Nitro cold brew coffee is distinguished from other iced coffees because it is dispensed from a tap, similar to beer. It’s currently all the rage across the “Third Wave” specialty coffee shops. It is cold-brewed coffee in kegs infused with nitrogen. When dispensed on tap like a beer, it looks like a Guinness. It develops a beautiful cascade, yielding a head on the top and a creamy taste.
If you haven’t seen it in the market yet, here is some information:
- According to Mintel, cold brew coffee has grown 115 percent in 2014-15.
- This year, Dunkin’ Donuts and Starbucks have firmly placed themselves in this category, officially making cold brew coffee mainstream.
- According to the National Coffee Association, approximately 15 percent of all coffee drinkers have tried cold brew coffee within the past year.
With this in mind, 2016’s growth will surely eclipse 2015.
But what is cold brew coffee, and why is cold brew better than standard brewed iced coffee?
Cold brew coffee is produced from soaking coffee grounds in ambient water for approximately 24 hours. According to a study we conducted with Rutgers University, the cold brew coffee had 33 percent more caffeine but with 66 percent less acidity. It’s perfect for consumers looking for an additional “pick-me-up,” or people who do not like very acidic products. These attributes, plus that fact there’s no sugar, have it crossing over into the energy drink category.
Are you wondering how it tastes? There are different products on the market, but I’ve tasted some with a chocolatey profile, which I prefer. Others have more of light, citrusy taste. Regardless of the flavor, due to the 24-hour cold brew process, it delivers a velvety smooth and sweet profile.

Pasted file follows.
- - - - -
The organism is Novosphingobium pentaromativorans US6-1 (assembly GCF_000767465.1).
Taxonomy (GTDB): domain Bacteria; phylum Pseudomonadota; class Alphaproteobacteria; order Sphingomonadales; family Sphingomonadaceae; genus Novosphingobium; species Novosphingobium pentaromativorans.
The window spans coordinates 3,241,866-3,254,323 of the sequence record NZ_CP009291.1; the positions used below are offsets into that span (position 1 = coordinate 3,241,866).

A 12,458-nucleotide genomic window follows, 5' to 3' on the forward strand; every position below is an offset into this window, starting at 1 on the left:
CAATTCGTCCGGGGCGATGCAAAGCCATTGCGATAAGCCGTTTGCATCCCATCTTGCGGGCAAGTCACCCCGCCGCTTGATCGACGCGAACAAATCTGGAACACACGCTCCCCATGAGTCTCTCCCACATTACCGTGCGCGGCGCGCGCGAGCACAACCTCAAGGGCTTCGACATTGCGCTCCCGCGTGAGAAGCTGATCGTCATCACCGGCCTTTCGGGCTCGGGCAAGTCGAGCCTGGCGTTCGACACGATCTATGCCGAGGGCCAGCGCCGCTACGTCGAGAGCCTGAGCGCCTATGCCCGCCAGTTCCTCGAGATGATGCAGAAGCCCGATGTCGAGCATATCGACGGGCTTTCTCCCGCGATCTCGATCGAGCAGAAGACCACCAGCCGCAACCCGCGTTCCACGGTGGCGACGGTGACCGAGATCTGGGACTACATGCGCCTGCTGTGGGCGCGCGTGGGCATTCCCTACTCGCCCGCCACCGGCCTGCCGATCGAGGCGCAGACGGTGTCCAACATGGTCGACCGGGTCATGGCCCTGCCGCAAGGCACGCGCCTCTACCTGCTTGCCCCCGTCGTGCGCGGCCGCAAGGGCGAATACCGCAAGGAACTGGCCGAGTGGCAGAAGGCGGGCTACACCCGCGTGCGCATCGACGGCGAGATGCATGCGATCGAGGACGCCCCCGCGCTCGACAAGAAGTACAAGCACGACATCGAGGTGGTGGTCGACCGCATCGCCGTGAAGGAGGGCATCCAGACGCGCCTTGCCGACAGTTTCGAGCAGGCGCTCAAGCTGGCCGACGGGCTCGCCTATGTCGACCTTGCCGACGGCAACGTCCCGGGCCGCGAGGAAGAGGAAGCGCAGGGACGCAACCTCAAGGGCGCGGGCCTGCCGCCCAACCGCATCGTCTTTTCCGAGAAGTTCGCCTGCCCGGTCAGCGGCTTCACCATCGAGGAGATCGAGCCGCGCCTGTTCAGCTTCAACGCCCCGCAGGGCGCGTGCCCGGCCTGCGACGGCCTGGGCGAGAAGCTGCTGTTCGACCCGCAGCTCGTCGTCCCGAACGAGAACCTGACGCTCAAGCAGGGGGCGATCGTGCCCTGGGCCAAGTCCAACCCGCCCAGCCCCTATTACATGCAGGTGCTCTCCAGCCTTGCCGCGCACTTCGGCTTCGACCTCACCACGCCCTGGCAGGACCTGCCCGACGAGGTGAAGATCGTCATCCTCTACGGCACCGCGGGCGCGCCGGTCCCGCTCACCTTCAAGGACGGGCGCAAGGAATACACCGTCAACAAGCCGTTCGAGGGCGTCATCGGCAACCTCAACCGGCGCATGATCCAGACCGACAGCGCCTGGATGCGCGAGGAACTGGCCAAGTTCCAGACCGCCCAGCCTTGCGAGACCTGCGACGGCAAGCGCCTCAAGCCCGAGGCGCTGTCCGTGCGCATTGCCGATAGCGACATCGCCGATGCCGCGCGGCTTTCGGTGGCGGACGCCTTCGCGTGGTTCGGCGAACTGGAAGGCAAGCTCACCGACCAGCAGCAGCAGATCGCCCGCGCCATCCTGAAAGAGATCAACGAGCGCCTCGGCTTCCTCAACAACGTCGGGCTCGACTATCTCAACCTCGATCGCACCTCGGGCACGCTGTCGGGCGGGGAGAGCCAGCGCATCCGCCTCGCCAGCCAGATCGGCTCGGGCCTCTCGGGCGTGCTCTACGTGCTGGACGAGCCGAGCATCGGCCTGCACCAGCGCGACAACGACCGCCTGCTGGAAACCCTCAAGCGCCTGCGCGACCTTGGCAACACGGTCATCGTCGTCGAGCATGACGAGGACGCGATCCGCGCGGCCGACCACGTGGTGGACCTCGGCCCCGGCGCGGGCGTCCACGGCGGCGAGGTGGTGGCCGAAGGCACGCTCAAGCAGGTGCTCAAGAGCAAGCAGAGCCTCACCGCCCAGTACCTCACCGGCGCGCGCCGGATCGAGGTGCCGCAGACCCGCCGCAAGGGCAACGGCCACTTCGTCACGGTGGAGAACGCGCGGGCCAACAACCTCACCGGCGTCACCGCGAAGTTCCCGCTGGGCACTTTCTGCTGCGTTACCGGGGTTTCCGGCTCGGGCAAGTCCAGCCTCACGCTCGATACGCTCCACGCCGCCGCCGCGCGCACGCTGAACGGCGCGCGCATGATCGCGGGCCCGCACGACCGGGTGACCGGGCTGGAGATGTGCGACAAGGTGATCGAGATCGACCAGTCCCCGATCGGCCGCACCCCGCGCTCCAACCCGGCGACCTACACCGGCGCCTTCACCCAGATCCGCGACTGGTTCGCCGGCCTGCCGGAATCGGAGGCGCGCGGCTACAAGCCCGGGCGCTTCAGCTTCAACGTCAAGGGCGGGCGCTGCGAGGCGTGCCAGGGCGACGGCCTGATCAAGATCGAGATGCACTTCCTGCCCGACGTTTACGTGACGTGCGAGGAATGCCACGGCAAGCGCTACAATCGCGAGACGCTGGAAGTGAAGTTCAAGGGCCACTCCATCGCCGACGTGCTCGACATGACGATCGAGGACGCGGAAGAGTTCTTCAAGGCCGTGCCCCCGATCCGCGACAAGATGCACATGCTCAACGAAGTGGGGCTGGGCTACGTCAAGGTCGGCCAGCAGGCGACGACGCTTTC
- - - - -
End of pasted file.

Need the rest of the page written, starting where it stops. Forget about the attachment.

During sampling with consumers, they consistently ask if it already has sweetener in it, but we explain it’s just coffee. The nitrogen bubbles disperse the product across your tongue, delivering a creaminess not seen before in a coffee product.
This product is ideally suited for a c-store retailer. Imagine: Consumers walk up to the coffee station and excitedly see what they think is a beer tap extending out of the coffee counter. However, they become even more intrigued when they see it is coffee. All they have to do is grab their cup, pull down on the handle and out dispenses a delicious, perfectly chilled, nitro cold brew iced coffee.
For retailers to execute this, the concept is like a soda fountain or beer on tap. All employees need to do is make sure their nitrogen tanks aren’t empty, replace kegs of coffee inside their kegerator, and clean the unit. This is a lot less work than brewing coffee, chilling it, and forecasting how much to brew in advance for the next day.
Even retailers like iced-coffee powerhouses Dunkin’ Donuts and Starbucks, who are just “cold brewing” in their own locations, are running short on product. Coffee shops are serving cold brew coffee with no ice because it’s already cold and so that consumers can see the beautiful cascade of bubbles. Now, you don’t even need to have ice at the counter.
However, if you’re the buyer and you begin to research this category for your locations, make sure your coffee roaster is taking the proper food-safety precautions. The Food and Drug Administration’s Food Safety Modernization Act has put all food manufacturers on notice to safely manufacture and store their products to protect public health. Nitro cold brew coffee on tap is a relatively new product with limited guidelines. Building a wholesale nitro cold brew coffee business is no simple task — there is no kill point for bacteria in cold brewing since there is no hot water. Sanitation of the kegs and brewing vessels, as well as refrigerated warehousing and transportation, are vital for a nitro cold brew program.
The perfect iced coffee program has eluded retailers for too long. But now nitro cold brew coffee on tap has materialized and become accessible for those daring enough to put it in their stores.
It’s a standardized product that dispenses a cold, delicious, non-sweetened product. It is customizable for consumers. And better yet, specialty coffee experts agree the product is the best iced coffee in the industry.
So then, why wouldn’t you want to have the best product on the market that solves all of your iced coffee issues?
Editor’s note: The opinions expressed in this column are the author’s and do not necessarily reflect the views of Convenience Store News.